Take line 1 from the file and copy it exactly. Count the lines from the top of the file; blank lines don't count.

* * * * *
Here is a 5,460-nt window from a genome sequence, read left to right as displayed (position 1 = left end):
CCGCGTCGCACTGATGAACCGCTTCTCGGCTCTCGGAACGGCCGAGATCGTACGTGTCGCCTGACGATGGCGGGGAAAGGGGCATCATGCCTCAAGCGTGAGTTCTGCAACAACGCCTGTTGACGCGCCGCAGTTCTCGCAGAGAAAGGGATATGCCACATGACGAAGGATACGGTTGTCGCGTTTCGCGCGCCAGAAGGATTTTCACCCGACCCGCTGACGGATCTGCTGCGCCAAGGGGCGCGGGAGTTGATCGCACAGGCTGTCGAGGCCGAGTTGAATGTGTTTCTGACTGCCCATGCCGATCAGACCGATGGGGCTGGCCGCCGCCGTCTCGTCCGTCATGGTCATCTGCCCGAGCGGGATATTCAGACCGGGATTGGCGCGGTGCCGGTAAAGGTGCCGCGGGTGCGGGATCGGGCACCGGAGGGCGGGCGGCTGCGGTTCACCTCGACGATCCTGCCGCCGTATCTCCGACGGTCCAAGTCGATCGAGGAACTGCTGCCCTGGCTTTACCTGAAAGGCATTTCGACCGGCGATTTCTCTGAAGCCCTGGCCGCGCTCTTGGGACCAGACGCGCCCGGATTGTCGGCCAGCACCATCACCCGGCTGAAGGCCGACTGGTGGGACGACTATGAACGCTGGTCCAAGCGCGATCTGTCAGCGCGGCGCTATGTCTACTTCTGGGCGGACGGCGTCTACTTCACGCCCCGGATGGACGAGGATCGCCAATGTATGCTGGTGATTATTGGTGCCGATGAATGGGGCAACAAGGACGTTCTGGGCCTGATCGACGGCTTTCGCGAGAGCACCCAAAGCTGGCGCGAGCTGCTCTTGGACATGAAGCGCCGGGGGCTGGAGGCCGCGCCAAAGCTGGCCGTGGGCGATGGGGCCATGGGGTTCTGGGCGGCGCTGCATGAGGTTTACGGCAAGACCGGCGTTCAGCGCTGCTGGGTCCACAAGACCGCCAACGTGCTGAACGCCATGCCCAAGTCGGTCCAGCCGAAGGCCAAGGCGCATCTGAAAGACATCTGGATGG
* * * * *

Here is a 5,460-nt window from a genome sequence, read left to right as displayed (position 1 = left end):